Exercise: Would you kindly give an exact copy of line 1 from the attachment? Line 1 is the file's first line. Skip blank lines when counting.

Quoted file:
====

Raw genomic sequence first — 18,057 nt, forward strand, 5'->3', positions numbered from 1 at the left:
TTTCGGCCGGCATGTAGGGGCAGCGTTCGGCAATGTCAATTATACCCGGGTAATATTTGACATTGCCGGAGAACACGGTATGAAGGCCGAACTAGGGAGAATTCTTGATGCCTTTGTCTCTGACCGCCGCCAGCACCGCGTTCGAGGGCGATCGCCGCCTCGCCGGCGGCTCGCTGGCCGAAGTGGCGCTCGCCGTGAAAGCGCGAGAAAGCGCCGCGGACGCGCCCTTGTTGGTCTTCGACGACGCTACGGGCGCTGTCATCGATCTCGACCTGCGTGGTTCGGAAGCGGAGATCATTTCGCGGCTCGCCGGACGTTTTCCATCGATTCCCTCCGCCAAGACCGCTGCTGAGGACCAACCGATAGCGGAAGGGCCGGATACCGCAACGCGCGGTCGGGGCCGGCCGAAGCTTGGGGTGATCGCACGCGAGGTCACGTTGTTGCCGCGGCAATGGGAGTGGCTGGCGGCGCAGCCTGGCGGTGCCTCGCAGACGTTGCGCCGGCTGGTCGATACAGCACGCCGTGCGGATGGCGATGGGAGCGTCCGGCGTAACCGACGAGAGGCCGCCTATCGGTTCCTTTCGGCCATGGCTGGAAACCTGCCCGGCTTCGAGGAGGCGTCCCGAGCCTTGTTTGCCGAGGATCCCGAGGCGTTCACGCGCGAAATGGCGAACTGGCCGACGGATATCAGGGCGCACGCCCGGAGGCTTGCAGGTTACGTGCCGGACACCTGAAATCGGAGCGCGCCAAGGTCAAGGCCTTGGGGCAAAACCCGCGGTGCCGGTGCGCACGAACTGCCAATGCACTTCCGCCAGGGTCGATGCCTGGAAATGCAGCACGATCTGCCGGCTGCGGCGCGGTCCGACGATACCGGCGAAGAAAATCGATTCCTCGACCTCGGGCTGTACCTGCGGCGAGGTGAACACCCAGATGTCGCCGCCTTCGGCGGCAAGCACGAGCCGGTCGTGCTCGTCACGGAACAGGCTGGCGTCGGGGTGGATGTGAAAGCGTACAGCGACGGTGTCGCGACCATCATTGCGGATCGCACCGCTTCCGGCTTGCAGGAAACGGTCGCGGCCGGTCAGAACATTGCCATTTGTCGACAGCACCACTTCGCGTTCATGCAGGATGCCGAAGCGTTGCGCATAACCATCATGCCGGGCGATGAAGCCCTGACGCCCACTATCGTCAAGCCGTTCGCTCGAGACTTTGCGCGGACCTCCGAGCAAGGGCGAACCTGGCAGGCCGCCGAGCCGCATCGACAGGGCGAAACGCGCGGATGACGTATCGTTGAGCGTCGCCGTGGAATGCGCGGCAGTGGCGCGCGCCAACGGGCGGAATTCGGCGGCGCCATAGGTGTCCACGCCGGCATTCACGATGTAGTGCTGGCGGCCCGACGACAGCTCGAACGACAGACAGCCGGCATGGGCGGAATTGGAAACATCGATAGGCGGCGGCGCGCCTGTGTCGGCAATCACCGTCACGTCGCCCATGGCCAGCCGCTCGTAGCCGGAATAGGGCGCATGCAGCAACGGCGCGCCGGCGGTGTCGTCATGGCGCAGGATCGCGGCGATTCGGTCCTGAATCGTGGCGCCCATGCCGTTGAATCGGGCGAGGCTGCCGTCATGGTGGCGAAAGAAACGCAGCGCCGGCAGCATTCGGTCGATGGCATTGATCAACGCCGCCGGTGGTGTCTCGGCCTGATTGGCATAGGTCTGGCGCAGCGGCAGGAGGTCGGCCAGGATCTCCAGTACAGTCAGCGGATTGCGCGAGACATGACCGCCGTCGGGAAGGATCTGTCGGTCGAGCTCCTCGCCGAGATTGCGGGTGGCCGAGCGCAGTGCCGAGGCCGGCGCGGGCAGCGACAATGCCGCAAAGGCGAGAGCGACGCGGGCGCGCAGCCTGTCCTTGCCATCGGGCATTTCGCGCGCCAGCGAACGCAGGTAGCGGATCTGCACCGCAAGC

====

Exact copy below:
Raw genomic sequence first — 18,057 nt, forward strand, 5'->3', positions numbered from 1 at the left: